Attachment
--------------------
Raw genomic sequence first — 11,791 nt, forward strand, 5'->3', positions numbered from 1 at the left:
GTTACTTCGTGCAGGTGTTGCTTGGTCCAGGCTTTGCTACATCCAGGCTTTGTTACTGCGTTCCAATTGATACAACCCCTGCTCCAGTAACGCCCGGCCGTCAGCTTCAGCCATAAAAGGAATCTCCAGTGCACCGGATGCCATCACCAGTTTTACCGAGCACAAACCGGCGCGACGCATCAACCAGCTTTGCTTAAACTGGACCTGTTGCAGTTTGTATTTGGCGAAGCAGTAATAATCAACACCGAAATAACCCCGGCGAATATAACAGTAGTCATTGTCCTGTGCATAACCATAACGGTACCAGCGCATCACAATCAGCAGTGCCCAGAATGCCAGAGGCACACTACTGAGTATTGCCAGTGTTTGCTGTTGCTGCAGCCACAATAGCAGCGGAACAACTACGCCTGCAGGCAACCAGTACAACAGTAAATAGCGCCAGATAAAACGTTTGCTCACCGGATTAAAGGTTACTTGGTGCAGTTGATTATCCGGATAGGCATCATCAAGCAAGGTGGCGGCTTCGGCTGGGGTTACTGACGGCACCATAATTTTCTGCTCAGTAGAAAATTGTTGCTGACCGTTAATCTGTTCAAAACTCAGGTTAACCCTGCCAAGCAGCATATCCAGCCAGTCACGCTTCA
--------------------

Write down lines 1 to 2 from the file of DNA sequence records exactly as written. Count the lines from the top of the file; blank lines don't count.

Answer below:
Raw genomic sequence first — 11,791 nt, forward strand, 5'->3', positions numbered from 1 at the left:
GTTACTTCGTGCAGGTGTTGCTTGGTCCAGGCTTTGCTACATCCAGGCTTTGTTACTGCGTTCCAATTGATACAACCCCTGCTCCAGTAACGCCCGGCCGTCAGCTTCAGCCATAAAAGGAATCTCCAGTGCACCGGATGCCATCACCAGTTTTACCGAGCACAAACCGGCGCGACGCATCAACCAGCTTTGCTTAAACTGGACCTGTTGCAGTTTGTATTTGGCGAAGCAGTAATAATCAACACCGAAATAACCCCGGCGAATATAACAGTAGTCATTGTCCTGTGCATAACCATAACGGTACCAGCGCATCACAATCAGCAGTGCCCAGAATGCCAGAGGCACACTACTGAGTATTGCCAGTGTTTGCTGTTGCTGCAGCCACAATAGCAGCGGAACAACTACGCCTGCAGGCAACCAGTACAACAGTAAATAGCGCCAGATAAAACGTTTGCTCACCGGATTAAAGGTTACTTGGTGCAGTTGATTATCCGGATAGGCATCATCAAGCAAGGTGGCGGCTTCGGCTGGGGTTACTGACGGCACCATAATTTTCTGCTCAGTAGAAAATTGTTGCTGACCGTTAATCTGTTCAAAACTCAGGTTAACCCTGCCAAGCAGCATATCCAGCCAGTCACGCTTCA